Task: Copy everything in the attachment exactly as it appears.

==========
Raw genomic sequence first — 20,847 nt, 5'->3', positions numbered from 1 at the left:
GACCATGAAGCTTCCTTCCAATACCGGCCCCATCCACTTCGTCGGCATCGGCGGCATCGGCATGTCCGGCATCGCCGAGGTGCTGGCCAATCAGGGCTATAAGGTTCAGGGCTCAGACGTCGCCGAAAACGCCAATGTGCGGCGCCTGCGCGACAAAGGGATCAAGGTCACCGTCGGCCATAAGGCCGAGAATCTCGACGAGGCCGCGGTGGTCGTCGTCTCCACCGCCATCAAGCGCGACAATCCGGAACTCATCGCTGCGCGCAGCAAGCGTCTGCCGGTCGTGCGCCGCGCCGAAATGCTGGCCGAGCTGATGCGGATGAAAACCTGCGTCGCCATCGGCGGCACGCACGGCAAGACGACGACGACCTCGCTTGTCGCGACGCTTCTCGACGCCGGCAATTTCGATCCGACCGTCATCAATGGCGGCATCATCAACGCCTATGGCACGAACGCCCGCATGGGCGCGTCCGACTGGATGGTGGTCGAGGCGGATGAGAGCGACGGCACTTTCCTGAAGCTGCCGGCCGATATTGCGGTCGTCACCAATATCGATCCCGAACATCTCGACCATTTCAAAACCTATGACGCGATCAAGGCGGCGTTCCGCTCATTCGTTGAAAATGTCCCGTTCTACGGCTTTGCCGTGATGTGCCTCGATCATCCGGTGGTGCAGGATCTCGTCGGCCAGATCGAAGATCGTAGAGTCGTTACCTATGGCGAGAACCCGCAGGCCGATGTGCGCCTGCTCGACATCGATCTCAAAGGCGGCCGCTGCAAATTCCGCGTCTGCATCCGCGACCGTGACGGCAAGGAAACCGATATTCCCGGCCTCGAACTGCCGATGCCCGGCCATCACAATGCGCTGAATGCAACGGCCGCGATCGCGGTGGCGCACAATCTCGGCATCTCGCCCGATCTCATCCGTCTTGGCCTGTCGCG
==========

Raw genomic sequence first — 20,847 nt, 5'->3', positions numbered from 1 at the left:
GACCATGAAGCTTCCTTCCAATACCGGCCCCATCCACTTCGTCGGCATCGGCGGCATCGGCATGTCCGGCATCGCCGAGGTGCTGGCCAATCAGGGCTATAAGGTTCAGGGCTCAGACGTCGCCGAAAACGCCAATGTGCGGCGCCTGCGCGACAAAGGGATCAAGGTCACCGTCGGCCATAAGGCCGAGAATCTCGACGAGGCCGCGGTGGTCGTCGTCTCCACCGCCATCAAGCGCGACAATCCGGAACTCATCGCTGCGCGCAGCAAGCGTCTGCCGGTCGTGCGCCGCGCCGAAATGCTGGCCGAGCTGATGCGGATGAAAACCTGCGTCGCCATCGGCGGCACGCACGGCAAGACGACGACGACCTCGCTTGTCGCGACGCTTCTCGACGCCGGCAATTTCGATCCGACCGTCATCAATGGCGGCATCATCAACGCCTATGGCACGAACGCCCGCATGGGCGCGTCCGACTGGATGGTGGTCGAGGCGGATGAGAGCGACGGCACTTTCCTGAAGCTGCCGGCCGATATTGCGGTCGTCACCAATATCGATCCCGAACATCTCGACCATTTCAAAACCTATGACGCGATCAAGGCGGCGTTCCGCTCATTCGTTGAAAATGTCCCGTTCTACGGCTTTGCCGTGATGTGCCTCGATCATCCGGTGGTGCAGGATCTCGTCGGCCAGATCGAAGATCGTAGAGTCGTTACCTATGGCGAGAACCCGCAGGCCGATGTGCGCCTGCTCGACATCGATCTCAAAGGCGGCCGCTGCAAATTCCGCGTCTGCATCCGCGACCGTGACGGCAAGGAAACCGATATTCCCGGCCTCGAACTGCCGATGCCCGGCCATCACAATGCGCTGAATGCAACGGCCGCGATCGCGGTGGCGCACAATCTCGGCATCTCGCCCGATCTCATCCGTCTTGGCCTGTCGCG